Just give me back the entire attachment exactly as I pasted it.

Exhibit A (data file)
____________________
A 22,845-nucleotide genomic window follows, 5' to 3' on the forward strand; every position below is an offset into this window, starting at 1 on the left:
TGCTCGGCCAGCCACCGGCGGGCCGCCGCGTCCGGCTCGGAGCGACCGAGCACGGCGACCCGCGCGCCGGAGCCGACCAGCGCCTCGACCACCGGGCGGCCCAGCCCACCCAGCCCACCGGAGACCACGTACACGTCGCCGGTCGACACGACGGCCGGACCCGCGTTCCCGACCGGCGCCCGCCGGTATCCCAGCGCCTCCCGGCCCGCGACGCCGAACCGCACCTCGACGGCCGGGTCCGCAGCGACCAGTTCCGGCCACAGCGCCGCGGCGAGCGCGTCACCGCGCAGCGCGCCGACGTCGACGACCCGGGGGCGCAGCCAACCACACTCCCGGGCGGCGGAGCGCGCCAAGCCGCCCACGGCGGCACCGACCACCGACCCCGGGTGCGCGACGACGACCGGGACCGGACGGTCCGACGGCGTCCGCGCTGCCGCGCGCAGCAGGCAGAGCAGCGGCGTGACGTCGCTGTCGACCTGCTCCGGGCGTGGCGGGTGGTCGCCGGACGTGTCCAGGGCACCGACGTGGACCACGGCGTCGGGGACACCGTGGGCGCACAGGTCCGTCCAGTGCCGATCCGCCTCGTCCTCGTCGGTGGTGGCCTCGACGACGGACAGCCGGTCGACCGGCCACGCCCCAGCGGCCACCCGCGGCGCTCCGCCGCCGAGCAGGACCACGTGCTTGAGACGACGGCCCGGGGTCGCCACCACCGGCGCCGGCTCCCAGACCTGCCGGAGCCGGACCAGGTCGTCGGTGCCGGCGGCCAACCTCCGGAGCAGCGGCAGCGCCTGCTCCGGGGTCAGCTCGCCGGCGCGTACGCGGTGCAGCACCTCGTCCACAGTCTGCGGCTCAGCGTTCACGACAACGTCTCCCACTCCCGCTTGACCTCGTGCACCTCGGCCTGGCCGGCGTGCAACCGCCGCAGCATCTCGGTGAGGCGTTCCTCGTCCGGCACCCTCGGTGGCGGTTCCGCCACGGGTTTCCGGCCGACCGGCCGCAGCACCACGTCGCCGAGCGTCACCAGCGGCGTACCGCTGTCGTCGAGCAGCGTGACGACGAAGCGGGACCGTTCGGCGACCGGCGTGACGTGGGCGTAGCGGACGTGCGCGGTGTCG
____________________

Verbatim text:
A 22,845-nucleotide genomic window follows, 5' to 3' on the forward strand; every position below is an offset into this window, starting at 1 on the left:
TGCTCGGCCAGCCACCGGCGGGCCGCCGCGTCCGGCTCGGAGCGACCGAGCACGGCGACCCGCGCGCCGGAGCCGACCAGCGCCTCGACCACCGGGCGGCCCAGCCCACCCAGCCCACCGGAGACCACGTACACGTCGCCGGTCGACACGACGGCCGGACCCGCGTTCCCGACCGGCGCCCGCCGGTATCCCAGCGCCTCCCGGCCCGCGACGCCGAACCGCACCTCGACGGCCGGGTCCGCAGCGACCAGTTCCGGCCACAGCGCCGCGGCGAGCGCGTCACCGCGCAGCGCGCCGACGTCGACGACCCGGGGGCGCAGCCAACCACACTCCCGGGCGGCGGAGCGCGCCAAGCCGCCCACGGCGGCACCGACCACCGACCCCGGGTGCGCGACGACGACCGGGACCGGACGGTCCGACGGCGTCCGCGCTGCCGCGCGCAGCAGGCAGAGCAGCGGCGTGACGTCGCTGTCGACCTGCTCCGGGCGTGGCGGGTGGTCGCCGGACGTGTCCAGGGCACCGACGTGGACCACGGCGTCGGGGACACCGTGGGCGCACAGGTCCGTCCAGTGCCGATCCGCCTCGTCCTCGTCGGTGGTGGCCTCGACGACGGACAGCCGGTCGACCGGCCACGCCCCAGCGGCCACCCGCGGCGCTCCGCCGCCGAGCAGGACCACGTGCTTGAGACGACGGCCCGGGGTCGCCACCACCGGCGCCGGCTCCCAGACCTGCCGGAGCCGGACCAGGTCGTCGGTGCCGGCGGCCAACCTCCGGAGCAGCGGCAGCGCCTGCTCCGGGGTCAGCTCGCCGGCGCGTACGCGGTGCAGCACCTCGTCCACAGTCTGCGGCTCAGCGTTCACGACAACGTCTCCCACTCCCGCTTGACCTCGTGCACCTCGGCCTGGCCGGCGTGCAACCGCCGCAGCATCTCGGTGAGGCGTTCCTCGTCCGGCACCCTCGGTGGCGGTTCCGCCACGGGTTTCCGGCCGACCGGCCGCAGCACCACGTCGCCGAGCGTCACCAGCGGCGTACCGCTGTCGTCGAGCAGCGTGACGACGAAGCGGGACCGTTCGGCGACCGGCGTGACGTGGGCGTAGCGGACGTGCGCGGTGTCG